LISMORE City councillors held a confidential meeting on Tuesday night to discuss its controversial auction of invalid pensioner Christine Anderson's house for unpaid rates last month.
While councillors were told not to publicly discuss the contents of the meeting, it is understood it was to find a solution to the problem that has tarnished the council's reputation since the auction became public.
Councillors have repeatedly told The Northern Star that while they do not believe the council breached any laws in selling the house to recoup the $16,000 in unpaid rates, it was not the outcome they wanted.
The settlement date for the South Lismore home, which was sold as "vacant procession", is June 10.
A lawyer with Slater and Gordon has previously told The Northern Star that the sale of Ms Anderson's home may have breached contracts law as she believed she had entered a legally enforceable payment plan with the council.
A family friend of Ms Anderson, David Slatter, said that he and his wife met with the council's debt collection officer and believed they had agreed on a payment plan for the unpaid rates before the auction.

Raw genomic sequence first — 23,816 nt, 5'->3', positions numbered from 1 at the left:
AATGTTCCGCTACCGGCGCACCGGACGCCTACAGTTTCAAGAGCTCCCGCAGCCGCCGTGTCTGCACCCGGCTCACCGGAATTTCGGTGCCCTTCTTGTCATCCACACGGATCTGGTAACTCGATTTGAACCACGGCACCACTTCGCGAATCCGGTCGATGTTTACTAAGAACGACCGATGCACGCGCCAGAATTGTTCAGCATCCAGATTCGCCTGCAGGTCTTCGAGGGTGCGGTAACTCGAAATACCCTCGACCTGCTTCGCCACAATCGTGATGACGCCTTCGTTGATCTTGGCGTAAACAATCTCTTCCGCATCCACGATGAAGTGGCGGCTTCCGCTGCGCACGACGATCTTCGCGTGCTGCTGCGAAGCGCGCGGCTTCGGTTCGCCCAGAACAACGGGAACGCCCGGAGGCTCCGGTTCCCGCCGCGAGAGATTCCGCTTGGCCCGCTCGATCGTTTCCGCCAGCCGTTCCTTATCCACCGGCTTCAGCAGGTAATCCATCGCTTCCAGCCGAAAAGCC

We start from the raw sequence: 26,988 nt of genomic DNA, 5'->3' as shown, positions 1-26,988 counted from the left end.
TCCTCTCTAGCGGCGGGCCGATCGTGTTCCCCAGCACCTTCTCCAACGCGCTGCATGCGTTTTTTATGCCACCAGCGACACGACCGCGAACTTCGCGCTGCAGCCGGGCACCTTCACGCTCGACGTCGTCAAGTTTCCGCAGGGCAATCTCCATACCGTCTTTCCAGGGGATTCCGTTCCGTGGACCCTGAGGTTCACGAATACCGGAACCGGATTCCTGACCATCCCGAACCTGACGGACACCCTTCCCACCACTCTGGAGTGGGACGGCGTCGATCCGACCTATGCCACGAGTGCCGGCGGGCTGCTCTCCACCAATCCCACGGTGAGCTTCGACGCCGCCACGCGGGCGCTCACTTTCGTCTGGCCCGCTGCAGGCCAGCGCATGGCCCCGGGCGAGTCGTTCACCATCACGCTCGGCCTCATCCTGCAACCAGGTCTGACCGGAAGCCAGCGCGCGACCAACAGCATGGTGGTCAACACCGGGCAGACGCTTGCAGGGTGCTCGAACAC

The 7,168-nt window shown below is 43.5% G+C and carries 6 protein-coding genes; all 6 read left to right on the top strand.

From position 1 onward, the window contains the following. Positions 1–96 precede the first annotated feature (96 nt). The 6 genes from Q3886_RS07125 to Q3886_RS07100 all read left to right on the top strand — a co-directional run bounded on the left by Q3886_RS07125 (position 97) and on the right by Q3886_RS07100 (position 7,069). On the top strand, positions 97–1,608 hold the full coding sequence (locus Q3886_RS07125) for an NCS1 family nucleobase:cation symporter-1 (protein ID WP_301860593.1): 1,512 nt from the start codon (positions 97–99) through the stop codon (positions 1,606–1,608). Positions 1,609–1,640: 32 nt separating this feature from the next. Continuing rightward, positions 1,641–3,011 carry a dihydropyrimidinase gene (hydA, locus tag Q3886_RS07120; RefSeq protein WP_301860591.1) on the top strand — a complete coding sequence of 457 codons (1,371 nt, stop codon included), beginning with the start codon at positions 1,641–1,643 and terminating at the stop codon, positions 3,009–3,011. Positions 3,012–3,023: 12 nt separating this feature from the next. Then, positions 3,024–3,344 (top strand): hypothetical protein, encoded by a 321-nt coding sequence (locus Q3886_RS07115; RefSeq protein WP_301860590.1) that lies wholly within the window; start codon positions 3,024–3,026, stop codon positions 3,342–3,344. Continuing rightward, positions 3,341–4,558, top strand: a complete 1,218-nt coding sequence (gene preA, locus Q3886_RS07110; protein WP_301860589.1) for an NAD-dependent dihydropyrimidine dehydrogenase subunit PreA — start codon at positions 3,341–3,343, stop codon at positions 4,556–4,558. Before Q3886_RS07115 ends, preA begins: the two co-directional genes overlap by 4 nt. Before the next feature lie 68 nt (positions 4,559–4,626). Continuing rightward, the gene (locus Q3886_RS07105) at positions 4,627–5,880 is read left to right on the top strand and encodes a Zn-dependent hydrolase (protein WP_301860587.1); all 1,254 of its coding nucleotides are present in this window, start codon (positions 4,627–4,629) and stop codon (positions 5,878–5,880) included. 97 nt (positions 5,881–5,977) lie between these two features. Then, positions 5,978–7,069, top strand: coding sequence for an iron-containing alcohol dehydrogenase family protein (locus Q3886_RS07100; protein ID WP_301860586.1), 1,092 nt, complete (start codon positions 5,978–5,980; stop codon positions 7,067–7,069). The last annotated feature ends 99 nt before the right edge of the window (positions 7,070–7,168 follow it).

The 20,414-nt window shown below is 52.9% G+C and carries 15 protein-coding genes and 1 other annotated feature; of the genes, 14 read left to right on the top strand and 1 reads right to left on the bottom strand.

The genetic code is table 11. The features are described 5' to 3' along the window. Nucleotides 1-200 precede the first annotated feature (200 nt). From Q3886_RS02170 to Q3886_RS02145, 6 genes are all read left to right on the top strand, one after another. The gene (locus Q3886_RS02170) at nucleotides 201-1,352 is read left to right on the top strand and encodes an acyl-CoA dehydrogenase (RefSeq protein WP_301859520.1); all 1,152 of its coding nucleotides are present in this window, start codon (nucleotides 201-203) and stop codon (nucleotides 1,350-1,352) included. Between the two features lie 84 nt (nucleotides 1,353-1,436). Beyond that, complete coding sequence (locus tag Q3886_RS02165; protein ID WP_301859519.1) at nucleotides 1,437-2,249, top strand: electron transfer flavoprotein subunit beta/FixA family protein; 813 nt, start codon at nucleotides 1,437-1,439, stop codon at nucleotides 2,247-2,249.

He said she had even made a payment as part of that agreement days before the auction.
The council denies there was an agreed payment plan. It says it made numerous attempts over 14 years to recoup the money.
Lismore City Council is not the only council seizing and selling land to recover unpaid rates.
At least 23 councils have listed more than 330 properties for auction over the past 15 months as the overdue rate debts of councils surged to $236 million across NSW in 2008/09.
According to a NSW Department of Local Government report for 2008/09, slightly more than one-in-10 Lismore ratepayers are in arrears.
This is double the state average and means Lismore rates 11th in the state for the highest level of outstanding rates.
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